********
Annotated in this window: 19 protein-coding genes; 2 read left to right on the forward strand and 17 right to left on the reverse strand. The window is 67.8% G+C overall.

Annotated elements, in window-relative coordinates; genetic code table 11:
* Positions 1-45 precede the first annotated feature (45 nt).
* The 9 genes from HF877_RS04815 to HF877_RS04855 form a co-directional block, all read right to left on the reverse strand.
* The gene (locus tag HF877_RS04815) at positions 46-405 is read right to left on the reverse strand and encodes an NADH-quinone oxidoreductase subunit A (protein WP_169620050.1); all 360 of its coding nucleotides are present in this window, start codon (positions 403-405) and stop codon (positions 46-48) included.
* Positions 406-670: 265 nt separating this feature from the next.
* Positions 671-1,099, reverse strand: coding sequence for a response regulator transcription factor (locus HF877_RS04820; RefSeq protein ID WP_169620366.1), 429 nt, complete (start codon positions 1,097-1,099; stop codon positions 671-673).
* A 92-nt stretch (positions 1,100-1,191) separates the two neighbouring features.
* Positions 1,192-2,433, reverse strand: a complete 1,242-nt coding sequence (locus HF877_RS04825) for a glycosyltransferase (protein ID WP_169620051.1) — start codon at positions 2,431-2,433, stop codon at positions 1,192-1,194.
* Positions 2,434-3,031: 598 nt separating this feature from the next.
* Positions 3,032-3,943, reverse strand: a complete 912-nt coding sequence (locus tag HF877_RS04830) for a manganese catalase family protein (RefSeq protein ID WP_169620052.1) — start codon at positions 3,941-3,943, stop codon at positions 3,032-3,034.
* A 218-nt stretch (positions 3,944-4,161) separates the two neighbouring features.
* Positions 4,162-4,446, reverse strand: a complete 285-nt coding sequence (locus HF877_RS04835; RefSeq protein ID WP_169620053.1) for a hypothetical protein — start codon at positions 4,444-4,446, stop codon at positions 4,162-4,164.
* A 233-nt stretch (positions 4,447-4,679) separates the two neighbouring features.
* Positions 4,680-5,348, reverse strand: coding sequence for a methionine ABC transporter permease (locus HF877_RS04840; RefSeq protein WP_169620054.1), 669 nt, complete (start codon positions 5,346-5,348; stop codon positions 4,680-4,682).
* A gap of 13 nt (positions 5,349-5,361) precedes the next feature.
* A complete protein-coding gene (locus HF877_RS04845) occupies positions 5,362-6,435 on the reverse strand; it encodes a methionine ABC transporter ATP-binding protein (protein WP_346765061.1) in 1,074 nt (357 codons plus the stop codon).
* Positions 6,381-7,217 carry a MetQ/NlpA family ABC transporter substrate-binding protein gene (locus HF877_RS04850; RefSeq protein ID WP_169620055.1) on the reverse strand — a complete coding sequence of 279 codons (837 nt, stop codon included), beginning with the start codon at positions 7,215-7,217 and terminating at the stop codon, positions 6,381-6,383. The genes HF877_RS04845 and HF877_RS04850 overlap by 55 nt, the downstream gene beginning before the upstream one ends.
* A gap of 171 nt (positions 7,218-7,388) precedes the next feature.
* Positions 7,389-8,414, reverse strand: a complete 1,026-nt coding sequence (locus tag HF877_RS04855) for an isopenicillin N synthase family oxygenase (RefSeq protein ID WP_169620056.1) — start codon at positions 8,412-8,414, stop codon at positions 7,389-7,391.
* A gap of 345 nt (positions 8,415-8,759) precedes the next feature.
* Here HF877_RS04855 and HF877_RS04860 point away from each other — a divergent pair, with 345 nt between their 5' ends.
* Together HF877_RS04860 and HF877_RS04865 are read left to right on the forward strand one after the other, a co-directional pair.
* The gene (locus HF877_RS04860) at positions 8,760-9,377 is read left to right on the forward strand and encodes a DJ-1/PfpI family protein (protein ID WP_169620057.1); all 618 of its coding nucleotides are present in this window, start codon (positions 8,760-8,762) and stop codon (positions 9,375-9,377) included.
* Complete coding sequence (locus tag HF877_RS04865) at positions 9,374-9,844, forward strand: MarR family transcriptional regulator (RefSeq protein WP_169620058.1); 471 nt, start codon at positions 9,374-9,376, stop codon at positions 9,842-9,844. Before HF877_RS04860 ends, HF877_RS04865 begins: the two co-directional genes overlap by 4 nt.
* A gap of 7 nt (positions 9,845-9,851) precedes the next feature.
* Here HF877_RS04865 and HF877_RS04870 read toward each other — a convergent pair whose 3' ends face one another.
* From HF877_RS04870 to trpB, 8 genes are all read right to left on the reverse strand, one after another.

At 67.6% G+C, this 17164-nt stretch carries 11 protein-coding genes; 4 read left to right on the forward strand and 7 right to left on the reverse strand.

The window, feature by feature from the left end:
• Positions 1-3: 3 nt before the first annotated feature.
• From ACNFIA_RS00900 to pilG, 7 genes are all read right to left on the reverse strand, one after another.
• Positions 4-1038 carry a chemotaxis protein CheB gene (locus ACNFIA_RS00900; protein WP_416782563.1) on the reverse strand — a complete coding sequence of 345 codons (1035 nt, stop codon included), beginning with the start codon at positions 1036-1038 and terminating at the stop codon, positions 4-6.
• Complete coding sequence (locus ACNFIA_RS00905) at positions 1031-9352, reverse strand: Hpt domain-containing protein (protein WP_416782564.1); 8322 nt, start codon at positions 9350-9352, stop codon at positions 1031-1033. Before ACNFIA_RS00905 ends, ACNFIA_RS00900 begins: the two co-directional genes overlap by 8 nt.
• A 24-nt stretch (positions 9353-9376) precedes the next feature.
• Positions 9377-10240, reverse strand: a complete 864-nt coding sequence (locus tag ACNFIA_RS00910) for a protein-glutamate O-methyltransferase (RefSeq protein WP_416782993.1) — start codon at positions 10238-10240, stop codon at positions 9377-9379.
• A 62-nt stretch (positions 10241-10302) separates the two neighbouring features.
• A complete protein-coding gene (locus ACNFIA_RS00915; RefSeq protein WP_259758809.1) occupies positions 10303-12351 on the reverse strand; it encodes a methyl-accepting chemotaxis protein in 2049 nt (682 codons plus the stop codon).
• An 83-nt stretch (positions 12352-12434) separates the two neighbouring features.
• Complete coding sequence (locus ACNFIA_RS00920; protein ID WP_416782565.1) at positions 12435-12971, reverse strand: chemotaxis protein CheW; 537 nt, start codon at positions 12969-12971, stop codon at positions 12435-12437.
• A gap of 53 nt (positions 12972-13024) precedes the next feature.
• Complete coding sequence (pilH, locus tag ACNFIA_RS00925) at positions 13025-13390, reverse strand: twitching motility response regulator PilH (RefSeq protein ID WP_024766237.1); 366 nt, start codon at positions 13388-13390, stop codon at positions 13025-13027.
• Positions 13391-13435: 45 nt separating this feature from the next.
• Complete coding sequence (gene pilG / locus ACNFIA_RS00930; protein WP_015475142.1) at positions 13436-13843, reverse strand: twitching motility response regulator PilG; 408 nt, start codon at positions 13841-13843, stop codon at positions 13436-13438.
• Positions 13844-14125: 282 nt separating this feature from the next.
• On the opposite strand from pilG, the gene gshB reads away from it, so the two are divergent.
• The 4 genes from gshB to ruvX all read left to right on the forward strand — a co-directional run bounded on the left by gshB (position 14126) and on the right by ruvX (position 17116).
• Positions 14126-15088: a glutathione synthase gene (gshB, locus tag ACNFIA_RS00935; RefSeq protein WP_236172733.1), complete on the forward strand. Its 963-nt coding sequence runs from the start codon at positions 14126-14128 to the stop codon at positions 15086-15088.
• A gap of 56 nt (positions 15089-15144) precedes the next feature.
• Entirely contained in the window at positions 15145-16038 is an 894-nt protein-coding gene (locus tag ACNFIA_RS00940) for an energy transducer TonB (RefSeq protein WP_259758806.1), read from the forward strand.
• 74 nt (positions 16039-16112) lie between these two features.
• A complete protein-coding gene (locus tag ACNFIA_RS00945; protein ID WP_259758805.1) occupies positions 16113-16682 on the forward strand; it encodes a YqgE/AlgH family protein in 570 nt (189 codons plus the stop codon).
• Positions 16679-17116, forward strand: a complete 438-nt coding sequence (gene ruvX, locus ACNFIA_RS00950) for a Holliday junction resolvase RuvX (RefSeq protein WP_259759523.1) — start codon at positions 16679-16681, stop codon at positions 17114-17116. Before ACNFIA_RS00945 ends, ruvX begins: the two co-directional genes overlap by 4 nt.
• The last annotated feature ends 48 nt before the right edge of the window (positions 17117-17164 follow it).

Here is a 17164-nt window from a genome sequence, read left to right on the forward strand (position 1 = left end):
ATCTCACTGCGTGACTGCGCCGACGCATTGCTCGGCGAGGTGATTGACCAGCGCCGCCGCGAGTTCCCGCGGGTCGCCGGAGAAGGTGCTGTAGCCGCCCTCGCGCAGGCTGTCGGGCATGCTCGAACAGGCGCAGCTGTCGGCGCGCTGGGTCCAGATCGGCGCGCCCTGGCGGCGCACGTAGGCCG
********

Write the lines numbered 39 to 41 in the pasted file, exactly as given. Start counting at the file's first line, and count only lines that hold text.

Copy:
• An 83-nt stretch (positions 12352-12434) separates the two neighbouring features.
• Complete coding sequence (locus ACNFIA_RS00920; protein ID WP_416782565.1) at positions 12435-12971, reverse strand: chemotaxis protein CheW; 537 nt, start codon at positions 12969-12971, stop codon at positions 12435-12437.
• A gap of 53 nt (positions 12972-13024) precedes the next feature.